May 19, 2011, Ottawa, ON – Are the current high prices for gasoline and other petroleum products evidence that the world's oil production has peaked (so-called "peak oil theory"), and that the world faces a grim future of declining supply and steadily rising prices? And are rising prices for other commodities similarly evidence that the world is running out of natural resources as some others have claimed, including a recent report by the United Nations?

According to MLI's Managing Director, Brian Lee Crowley, the answer to these questions is a resounding "No." His reasoning is contained in a new MLI Commentary released today, entitled Are We Running out of Natural Resources?

Yet a great deal of current public policy debate is based on this very notion that natural resources are not merely in short supply, but will be exhausted in the relatively near future. Not only is this view mistaken, but it is the direct opposite of the truth. Similar predictions, such as the imminent exhaustion of our oil and gas supplies, were being made in the 1970s. Instead, after 40 years of rising consumption, we now have known petroleum reserves that exceed those that existed in that earlier era.

Understanding this counter-intuitive result is vital if we are to understand where natural resources come from and why the supply is far greater than most people imagine. The supply of oil and gas, for example, is not limited primarily by the amount of these resources in the Earth's crust, but rather by the human and financial capital we invest in finding and producing them. It is when we mix nature and human intelligence that we greatly increase the bounty of nature. Our greatest wealth comes in our ability to invent new ways to sustain, supplement or replace natural capital (i.e. natural resources) as it becomes scarce.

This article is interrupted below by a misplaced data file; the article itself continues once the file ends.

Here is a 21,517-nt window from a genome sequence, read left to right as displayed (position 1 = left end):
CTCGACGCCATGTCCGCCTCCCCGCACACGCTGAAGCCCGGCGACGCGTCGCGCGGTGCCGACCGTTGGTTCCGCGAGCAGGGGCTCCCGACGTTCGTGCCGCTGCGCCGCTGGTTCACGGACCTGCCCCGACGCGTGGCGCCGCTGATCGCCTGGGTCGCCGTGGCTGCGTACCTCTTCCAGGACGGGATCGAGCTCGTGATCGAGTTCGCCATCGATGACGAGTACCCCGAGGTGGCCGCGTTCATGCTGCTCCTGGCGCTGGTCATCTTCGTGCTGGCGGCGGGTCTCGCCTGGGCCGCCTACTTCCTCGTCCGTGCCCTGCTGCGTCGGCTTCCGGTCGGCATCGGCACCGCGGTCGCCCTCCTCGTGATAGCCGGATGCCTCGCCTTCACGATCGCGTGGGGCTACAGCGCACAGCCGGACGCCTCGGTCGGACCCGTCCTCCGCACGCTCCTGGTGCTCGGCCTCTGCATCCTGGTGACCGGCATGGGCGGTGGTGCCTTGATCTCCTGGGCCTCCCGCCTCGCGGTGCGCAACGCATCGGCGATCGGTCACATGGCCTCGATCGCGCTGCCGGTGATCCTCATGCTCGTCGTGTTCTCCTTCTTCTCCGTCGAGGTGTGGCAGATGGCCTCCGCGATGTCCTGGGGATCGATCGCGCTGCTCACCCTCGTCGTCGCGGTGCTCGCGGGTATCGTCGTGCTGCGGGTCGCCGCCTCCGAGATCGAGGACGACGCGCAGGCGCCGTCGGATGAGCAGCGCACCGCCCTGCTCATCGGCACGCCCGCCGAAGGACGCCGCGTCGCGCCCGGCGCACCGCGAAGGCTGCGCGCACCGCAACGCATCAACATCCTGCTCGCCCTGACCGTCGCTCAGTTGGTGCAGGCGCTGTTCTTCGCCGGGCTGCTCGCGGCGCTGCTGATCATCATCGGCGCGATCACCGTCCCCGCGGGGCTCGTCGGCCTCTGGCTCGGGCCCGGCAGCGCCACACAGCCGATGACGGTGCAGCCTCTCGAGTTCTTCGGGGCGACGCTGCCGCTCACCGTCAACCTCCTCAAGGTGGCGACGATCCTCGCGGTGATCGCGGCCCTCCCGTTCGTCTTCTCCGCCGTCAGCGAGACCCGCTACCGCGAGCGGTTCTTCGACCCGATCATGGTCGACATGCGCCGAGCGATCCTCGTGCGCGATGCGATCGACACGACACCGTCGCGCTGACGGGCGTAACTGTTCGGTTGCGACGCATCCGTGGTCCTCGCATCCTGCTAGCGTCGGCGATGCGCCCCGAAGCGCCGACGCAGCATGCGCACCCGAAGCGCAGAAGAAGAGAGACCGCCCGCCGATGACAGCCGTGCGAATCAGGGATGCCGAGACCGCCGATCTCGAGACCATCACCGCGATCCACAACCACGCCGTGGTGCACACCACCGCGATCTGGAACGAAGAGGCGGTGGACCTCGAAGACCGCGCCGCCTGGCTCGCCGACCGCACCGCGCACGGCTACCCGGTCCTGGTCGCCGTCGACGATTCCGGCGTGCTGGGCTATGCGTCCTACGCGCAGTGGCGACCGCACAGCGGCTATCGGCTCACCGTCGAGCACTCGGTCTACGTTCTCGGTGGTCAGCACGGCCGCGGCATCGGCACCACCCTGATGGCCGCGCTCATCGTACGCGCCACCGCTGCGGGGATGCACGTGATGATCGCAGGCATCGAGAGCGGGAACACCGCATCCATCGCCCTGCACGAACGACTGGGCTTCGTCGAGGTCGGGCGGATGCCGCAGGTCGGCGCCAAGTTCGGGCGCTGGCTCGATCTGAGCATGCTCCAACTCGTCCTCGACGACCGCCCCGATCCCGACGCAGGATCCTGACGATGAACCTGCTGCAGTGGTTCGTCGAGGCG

Climate change might suggest a different reason for restraining our consumption of fossil fuels, and Crowley is sympathetic to this view that the current price of such resources does not fully reflect the environmental damage they cause. He also points out, however, that the consensus of those who have attempted to quantify the value of the ecological damage caused by consumption of fossil fuels place the figure at roughly $20 per tonne of carbon – not enough to change behaviour very significantly if it were imposed on consumers through either a carbon tax or a cap and trade system.

The most effective approach to dealing with climate change is the same one that ensures us a continuous supply of natural resources, namely technological innovation in response to rising prices and economic growth, not heavy-handed attempts to discourage consumption.

Crowley concludes that the pessimists, "... are not wrong in having identified challenges facing the human race at specific moments in our history – they have simply misunderstood how the right human institutions, such as private property, the rule of law, contract, incentives and human intelligence all work together reliably to solve those problems, even when we cannot foresee with precision what the solution will look like."

This Commentary is based on a presentation at a panel convened as part of a Queen's University program on "Clean Energy Superpower and Environmental Assessment: Canada's Ambitions and Choices". The conference was held in Kingston, Ontario on April 14-15, 2011.


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One Coment, RSS

  • Marcar

    says on:
    May 23, 2011 at 3:05 pm

    I think Mr Brian Crowley needs to review the scientific and biological data, as well as longterm resource forecasts, before advocating the "business as usual model", with economic growth at it heart.

    Water tables worldwide are falling dramatically, especially in the grain growing hubs of China, India and the US. Right now 1 billion are going hungry and lack access to fresh water. Over 2 billion are facing impending water scarcity.

    And this is with 7 billion. What does Mr Crowley think will happen as we climb toward 9 or even 10 billion ?